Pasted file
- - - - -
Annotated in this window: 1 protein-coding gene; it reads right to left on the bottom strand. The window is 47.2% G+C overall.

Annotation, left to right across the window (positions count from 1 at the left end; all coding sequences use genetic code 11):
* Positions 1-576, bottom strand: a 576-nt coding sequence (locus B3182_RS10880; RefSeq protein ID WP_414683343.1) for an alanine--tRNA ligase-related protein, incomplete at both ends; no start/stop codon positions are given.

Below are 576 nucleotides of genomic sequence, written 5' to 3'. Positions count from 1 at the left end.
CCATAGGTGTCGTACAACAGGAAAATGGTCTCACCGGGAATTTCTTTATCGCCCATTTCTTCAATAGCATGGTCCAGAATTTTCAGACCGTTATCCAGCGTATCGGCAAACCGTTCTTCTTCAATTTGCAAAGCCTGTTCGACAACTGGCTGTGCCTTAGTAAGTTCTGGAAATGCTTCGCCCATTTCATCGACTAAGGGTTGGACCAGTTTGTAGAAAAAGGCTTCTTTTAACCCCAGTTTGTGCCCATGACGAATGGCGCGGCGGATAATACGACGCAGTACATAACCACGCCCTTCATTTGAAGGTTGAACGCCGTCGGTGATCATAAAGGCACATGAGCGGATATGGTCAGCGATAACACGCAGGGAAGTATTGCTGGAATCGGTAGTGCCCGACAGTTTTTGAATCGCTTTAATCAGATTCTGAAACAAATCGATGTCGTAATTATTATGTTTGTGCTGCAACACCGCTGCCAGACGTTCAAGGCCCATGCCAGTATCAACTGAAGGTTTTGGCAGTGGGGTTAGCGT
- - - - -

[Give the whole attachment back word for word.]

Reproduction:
Annotated in this window: 1 protein-coding gene; it reads right to left on the bottom strand. The window is 47.2% G+C overall.

Annotation, left to right across the window (positions count from 1 at the left end; all coding sequences use genetic code 11):
* Positions 1-576, bottom strand: a 576-nt coding sequence (locus B3182_RS10880; RefSeq protein ID WP_414683343.1) for an alanine--tRNA ligase-related protein, incomplete at both ends; no start/stop codon positions are given.

Below are 576 nucleotides of genomic sequence, written 5' to 3'. Positions count from 1 at the left end.
CCATAGGTGTCGTACAACAGGAAAATGGTCTCACCGGGAATTTCTTTATCGCCCATTTCTTCAATAGCATGGTCCAGAATTTTCAGACCGTTATCCAGCGTATCGGCAAACCGTTCTTCTTCAATTTGCAAAGCCTGTTCGACAACTGGCTGTGCCTTAGTAAGTTCTGGAAATGCTTCGCCCATTTCATCGACTAAGGGTTGGACCAGTTTGTAGAAAAAGGCTTCTTTTAACCCCAGTTTGTGCCCATGACGAATGGCGCGGCGGATAATACGACGCAGTACATAACCACGCCCTTCATTTGAAGGTTGAACGCCGTCGGTGATCATAAAGGCACATGAGCGGATATGGTCAGCGATAACACGCAGGGAAGTATTGCTGGAATCGGTAGTGCCCGACAGTTTTTGAATCGCTTTAATCAGATTCTGAAACAAATCGATGTCGTAATTATTATGTTTGTGCTGCAACACCGCTGCCAGACGTTCAAGGCCCATGCCAGTATCAACTGAAGGTTTTGGCAGTGGGGTTAGCGT